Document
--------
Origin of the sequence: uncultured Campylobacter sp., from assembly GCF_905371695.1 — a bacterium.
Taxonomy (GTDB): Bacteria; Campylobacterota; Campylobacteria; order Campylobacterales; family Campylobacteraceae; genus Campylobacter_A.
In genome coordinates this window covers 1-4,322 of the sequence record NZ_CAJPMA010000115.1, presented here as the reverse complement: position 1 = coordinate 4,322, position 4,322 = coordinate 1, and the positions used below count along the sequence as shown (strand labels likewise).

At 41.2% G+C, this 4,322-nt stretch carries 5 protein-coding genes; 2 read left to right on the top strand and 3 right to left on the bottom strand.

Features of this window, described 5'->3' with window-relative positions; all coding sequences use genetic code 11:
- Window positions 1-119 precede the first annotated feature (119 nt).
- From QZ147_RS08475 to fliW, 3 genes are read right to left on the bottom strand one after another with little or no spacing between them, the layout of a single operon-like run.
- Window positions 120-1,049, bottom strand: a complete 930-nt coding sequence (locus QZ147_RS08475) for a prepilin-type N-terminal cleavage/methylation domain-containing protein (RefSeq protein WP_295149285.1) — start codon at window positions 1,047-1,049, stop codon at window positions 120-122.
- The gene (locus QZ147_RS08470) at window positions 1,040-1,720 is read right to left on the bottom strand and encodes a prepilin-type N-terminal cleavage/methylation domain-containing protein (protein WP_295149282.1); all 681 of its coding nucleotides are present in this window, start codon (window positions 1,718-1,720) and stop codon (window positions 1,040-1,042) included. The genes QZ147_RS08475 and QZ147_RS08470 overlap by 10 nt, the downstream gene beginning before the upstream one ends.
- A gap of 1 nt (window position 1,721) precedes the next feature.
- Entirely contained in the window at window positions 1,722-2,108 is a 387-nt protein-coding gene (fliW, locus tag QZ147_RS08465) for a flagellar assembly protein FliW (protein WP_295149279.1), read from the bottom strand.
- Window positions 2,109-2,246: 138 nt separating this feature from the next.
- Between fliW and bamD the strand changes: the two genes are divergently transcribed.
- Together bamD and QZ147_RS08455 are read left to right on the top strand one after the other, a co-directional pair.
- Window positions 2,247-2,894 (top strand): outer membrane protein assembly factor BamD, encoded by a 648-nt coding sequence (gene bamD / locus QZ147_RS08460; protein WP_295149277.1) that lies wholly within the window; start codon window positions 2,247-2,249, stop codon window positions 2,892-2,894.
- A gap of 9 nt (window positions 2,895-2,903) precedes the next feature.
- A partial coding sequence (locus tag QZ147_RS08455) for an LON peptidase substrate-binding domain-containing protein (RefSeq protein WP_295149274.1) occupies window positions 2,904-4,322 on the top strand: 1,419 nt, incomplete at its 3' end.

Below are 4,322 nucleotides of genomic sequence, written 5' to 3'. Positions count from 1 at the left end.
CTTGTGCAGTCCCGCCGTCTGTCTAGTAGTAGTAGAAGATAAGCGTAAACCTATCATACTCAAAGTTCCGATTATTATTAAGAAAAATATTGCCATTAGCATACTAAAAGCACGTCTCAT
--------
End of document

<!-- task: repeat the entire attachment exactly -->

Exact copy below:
Origin of the sequence: uncultured Campylobacter sp., from assembly GCF_905371695.1 — a bacterium.
Taxonomy (GTDB): Bacteria; Campylobacterota; Campylobacteria; order Campylobacterales; family Campylobacteraceae; genus Campylobacter_A.
In genome coordinates this window covers 1-4,322 of the sequence record NZ_CAJPMA010000115.1, presented here as the reverse complement: position 1 = coordinate 4,322, position 4,322 = coordinate 1, and the positions used below count along the sequence as shown (strand labels likewise).

At 41.2% G+C, this 4,322-nt stretch carries 5 protein-coding genes; 2 read left to right on the top strand and 3 right to left on the bottom strand.

Features of this window, described 5'->3' with window-relative positions; all coding sequences use genetic code 11:
- Window positions 1-119 precede the first annotated feature (119 nt).
- From QZ147_RS08475 to fliW, 3 genes are read right to left on the bottom strand one after another with little or no spacing between them, the layout of a single operon-like run.
- Window positions 120-1,049, bottom strand: a complete 930-nt coding sequence (locus QZ147_RS08475) for a prepilin-type N-terminal cleavage/methylation domain-containing protein (RefSeq protein WP_295149285.1) — start codon at window positions 1,047-1,049, stop codon at window positions 120-122.
- The gene (locus QZ147_RS08470) at window positions 1,040-1,720 is read right to left on the bottom strand and encodes a prepilin-type N-terminal cleavage/methylation domain-containing protein (protein WP_295149282.1); all 681 of its coding nucleotides are present in this window, start codon (window positions 1,718-1,720) and stop codon (window positions 1,040-1,042) included. The genes QZ147_RS08475 and QZ147_RS08470 overlap by 10 nt, the downstream gene beginning before the upstream one ends.
- A gap of 1 nt (window position 1,721) precedes the next feature.
- Entirely contained in the window at window positions 1,722-2,108 is a 387-nt protein-coding gene (fliW, locus tag QZ147_RS08465) for a flagellar assembly protein FliW (protein WP_295149279.1), read from the bottom strand.
- Window positions 2,109-2,246: 138 nt separating this feature from the next.
- Between fliW and bamD the strand changes: the two genes are divergently transcribed.
- Together bamD and QZ147_RS08455 are read left to right on the top strand one after the other, a co-directional pair.
- Window positions 2,247-2,894 (top strand): outer membrane protein assembly factor BamD, encoded by a 648-nt coding sequence (gene bamD / locus QZ147_RS08460; protein WP_295149277.1) that lies wholly within the window; start codon window positions 2,247-2,249, stop codon window positions 2,892-2,894.
- A gap of 9 nt (window positions 2,895-2,903) precedes the next feature.
- A partial coding sequence (locus tag QZ147_RS08455) for an LON peptidase substrate-binding domain-containing protein (RefSeq protein WP_295149274.1) occupies window positions 2,904-4,322 on the top strand: 1,419 nt, incomplete at its 3' end.

Below are 4,322 nucleotides of genomic sequence, written 5' to 3'. Positions count from 1 at the left end.
CTTGTGCAGTCCCGCCGTCTGTCTAGTAGTAGTAGAAGATAAGCGTAAACCTATCATACTCAAAGTTCCGATTATTATTAAGAAAAATATTGCCATTAGCATACTAAAAGCACGTCTCAT